fast. asian. Muslim.Suhoor / Ramadan / Sawm

FASTING FOR RAMADAN



0430h. Saturday 4th august 2012.
I am joining my Muslim friends today, fasting for Ramadan and will join them to break the fast around 9pm this evening.

  I have dragged myself out of bed, before the sun rises   to eat Suhoor,

 ..a meal of  oats, nuts and banana,  egg and turkey rashers and yoghurt with peaches, plus plenty of decaff green tea.  I meditate and say the words
I intend to fast for the sake of Allah.  oh Allah make it easy for me and accept it from me”

I must say I find it difficult to eat such a meal at such an early hour, but I know I cannot eat of drink till around 2100h tonight,when I will join my friends
, so I need to make the most of it.
I have no religion.   I was brought up as a Christian, but became an Atheist in my twenties and then in my thirties I went on a spirtual journey.   I explored all kinds of faiths, but never really found a religion that I felt comfortable with.  I have my own deeply personal beliefs, part of which is that religion should be personal and  not be discussed or debated just lived. 
So, in the spirit of unity and respect I wanted to join my Muslim friends, in  part of the fast of Ramadan or Sawm. The fourth of Islams five pillars. Which commemorates the month in which Allah(God) , first revealed the Qur’an ( holy book)to Mohammed.

 Hopefully I will get some spiritual and physical self purification   Not only must I fast but also refrain from sexual activity, gossiping, arguing  envy and angry words.  I also should try to do charitable deeds.

So as  I see a white light coming across the horizon in the east, the day dawns and  I go back to bed.
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08 15h…4hours
I am awaken from my lovely ,warm,slumber by the text noise on my phone, from a friend asking for the name of a website for skyride.  I try not to be irritated (avoid angry words) or text her back with “first rule of text and phone etiquette ,no non urgent texts or calls between 9am and 9pm!” I resist the urge to ignore the text and  roll over back to sleep and text her the website “skyride” ….can you call this a charitable deed?

However , I am now awake and as I lie here I realise that a cup of tea and breakfast is my usual incentive to get up.  But I can’t go back to sleep and get up anyway.  It seems strange not to immediately go and put the kettle on.  I know,….get in the shower instead.
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1230h…8hours
I am starting to feel a little hungry now and could murder a drink. I feel energy levels getting a bit low.
  So far it has not been so difficult.  In the shower I was tempted to take in some water, but I said the little prayer above and it helps.
I try to find things to distract me, so the positive effect is that I keep busy.  I took my bike into the shop for repair and walked two miles back.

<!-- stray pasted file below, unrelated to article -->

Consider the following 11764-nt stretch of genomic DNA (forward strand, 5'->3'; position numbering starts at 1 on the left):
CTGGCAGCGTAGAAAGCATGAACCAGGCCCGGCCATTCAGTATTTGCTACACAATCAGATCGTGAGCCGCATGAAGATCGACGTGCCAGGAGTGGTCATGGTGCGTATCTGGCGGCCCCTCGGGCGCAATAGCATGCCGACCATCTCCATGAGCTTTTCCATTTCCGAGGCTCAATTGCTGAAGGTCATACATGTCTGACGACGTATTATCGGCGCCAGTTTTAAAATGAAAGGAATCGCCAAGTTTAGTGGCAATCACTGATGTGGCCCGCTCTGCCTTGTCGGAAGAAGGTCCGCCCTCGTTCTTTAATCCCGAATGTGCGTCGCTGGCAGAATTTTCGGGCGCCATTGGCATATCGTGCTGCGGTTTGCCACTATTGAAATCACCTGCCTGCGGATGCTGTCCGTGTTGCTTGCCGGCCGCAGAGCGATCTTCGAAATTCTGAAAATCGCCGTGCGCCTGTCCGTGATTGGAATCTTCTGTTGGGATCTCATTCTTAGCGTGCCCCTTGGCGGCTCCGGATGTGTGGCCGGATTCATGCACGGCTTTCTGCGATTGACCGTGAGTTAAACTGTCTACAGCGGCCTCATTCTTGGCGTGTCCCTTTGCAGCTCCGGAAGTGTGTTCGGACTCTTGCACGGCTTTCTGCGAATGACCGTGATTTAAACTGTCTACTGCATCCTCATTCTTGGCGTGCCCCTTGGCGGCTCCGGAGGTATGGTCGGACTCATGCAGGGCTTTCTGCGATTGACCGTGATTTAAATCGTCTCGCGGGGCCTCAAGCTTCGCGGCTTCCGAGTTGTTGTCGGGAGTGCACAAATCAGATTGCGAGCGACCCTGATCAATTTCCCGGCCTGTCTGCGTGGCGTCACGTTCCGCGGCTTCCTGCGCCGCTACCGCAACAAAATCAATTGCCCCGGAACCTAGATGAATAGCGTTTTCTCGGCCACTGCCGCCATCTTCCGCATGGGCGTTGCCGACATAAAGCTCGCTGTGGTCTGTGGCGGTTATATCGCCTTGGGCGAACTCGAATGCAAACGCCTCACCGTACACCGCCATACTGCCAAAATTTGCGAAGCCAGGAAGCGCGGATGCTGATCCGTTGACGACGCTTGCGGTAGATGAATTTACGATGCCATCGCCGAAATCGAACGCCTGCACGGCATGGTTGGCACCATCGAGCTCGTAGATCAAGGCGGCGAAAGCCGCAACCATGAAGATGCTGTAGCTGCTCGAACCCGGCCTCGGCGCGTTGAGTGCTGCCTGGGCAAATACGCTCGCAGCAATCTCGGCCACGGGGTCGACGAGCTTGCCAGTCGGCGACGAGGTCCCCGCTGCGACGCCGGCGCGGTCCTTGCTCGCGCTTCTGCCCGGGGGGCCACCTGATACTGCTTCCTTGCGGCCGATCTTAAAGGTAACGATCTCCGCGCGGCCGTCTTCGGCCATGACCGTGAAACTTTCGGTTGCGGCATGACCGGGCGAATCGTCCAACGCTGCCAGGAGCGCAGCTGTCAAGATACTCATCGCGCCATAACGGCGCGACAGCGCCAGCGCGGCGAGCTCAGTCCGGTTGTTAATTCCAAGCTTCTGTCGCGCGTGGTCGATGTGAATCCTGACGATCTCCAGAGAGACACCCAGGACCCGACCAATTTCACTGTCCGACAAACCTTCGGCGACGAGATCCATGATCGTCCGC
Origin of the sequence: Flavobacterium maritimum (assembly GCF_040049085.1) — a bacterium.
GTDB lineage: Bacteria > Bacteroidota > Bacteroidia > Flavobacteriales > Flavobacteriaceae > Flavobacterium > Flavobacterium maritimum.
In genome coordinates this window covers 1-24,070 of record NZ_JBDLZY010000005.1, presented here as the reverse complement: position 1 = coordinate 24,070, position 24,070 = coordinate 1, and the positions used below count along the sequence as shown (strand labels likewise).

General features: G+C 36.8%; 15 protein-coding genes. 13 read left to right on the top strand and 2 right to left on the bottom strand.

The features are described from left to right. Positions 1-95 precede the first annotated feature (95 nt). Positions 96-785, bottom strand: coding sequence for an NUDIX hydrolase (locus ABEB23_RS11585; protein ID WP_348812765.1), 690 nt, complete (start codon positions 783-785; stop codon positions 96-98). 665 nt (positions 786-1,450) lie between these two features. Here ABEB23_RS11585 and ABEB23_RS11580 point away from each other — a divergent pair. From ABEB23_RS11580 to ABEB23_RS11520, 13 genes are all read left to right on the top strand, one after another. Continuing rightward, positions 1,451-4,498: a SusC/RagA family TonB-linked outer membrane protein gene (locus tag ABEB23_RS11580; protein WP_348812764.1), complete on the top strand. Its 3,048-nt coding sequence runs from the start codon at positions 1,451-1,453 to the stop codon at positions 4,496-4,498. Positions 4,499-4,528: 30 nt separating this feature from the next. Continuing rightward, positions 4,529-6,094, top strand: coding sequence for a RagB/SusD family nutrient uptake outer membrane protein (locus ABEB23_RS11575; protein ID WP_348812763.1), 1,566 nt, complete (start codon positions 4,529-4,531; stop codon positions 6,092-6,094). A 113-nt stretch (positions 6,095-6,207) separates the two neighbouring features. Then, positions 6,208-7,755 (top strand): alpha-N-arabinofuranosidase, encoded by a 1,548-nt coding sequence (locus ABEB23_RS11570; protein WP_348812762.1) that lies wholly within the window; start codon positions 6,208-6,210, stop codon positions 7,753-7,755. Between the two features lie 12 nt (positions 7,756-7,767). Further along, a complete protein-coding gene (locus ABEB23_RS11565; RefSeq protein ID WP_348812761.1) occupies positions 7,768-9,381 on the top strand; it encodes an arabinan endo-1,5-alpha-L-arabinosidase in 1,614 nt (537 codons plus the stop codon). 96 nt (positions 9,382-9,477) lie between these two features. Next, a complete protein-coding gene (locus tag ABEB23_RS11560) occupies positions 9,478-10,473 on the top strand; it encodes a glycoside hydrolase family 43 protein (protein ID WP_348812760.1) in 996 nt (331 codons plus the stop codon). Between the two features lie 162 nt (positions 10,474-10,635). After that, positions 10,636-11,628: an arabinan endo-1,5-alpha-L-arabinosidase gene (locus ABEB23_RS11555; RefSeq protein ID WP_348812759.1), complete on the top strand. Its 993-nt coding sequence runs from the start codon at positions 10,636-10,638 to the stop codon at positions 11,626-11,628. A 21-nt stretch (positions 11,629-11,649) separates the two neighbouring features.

Normally Saturday is my cooking day,  LOL! but that would be torture, so I am having a cleaning day in preparation for the visit of my son and family next week.

Muslims are supposed to read the Qur’an during Ramadan, but instead I have read and learned lots about Islam today.  13.15h is the time for the next prayer. Dhuhr…. So will meditate.
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1645h…12hrs
The hunger is not so bad
  The low energy level, and the inability to think clearly is the most difficult thing to cope with, . which is making me a bit irritable,  so not arguing  and no angry words, especially when certain people are taking about cups of tea to wind you up!….. I seem to have lost my sense of humour. I  can see where the self discipline comes in!  although I think the point is that Allah helps you through.
 I am beginning to get a slight headache.  So I am going to go for a sleep.


1930h…15hours
Eventually you get to a point where you have come so far, you are not going to give up now.  The point of n return I suppose.
I didn’t realise how much I enjoy food, how much I eat food by habit and especially how much I have a cup of tea by habit.  How many of my routine activities are automatically accompanied by a brew or a piece of fruit or biscuit..
I have also learned that a simple  genuine prayer for strength can often get you through a difficult situation and I have learned to smile and bite my tongue when I feel irritable!

One and a half hours to go and I am about to leave soon to go to my friends house in Manchester to break the fast.
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The next morning.


Thank you so much to my friend Yara, her husband Yousef who are from Sudan and their friends Mohammed and Saima from Egypt.  I have never experienced such hospitality,  they welcomed me to their home and made me feel at home.  I feel SO privelidged to be allowed to share with them.